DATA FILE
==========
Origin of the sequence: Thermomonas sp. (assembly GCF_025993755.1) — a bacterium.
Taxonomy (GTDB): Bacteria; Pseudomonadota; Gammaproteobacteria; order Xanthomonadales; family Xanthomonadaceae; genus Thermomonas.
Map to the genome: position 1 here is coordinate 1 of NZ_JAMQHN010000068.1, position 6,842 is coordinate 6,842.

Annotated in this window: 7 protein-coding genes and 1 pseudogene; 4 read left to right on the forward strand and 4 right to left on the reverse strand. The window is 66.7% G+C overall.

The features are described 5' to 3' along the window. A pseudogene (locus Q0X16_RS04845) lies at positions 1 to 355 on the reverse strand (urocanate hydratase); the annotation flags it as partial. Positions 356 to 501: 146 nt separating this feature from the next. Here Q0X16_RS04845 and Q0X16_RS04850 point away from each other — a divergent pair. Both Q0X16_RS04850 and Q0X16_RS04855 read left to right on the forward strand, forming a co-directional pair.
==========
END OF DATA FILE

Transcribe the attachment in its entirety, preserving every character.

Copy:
Origin of the sequence: Thermomonas sp. (assembly GCF_025993755.1) — a bacterium.
Taxonomy (GTDB): Bacteria; Pseudomonadota; Gammaproteobacteria; order Xanthomonadales; family Xanthomonadaceae; genus Thermomonas.
Map to the genome: position 1 here is coordinate 1 of NZ_JAMQHN010000068.1, position 6,842 is coordinate 6,842.

Annotated in this window: 7 protein-coding genes and 1 pseudogene; 4 read left to right on the forward strand and 4 right to left on the reverse strand. The window is 66.7% G+C overall.

The features are described 5' to 3' along the window. A pseudogene (locus Q0X16_RS04845) lies at positions 1 to 355 on the reverse strand (urocanate hydratase); the annotation flags it as partial. Positions 356 to 501: 146 nt separating this feature from the next. Here Q0X16_RS04845 and Q0X16_RS04850 point away from each other — a divergent pair. Both Q0X16_RS04850 and Q0X16_RS04855 read left to right on the forward strand, forming a co-directional pair.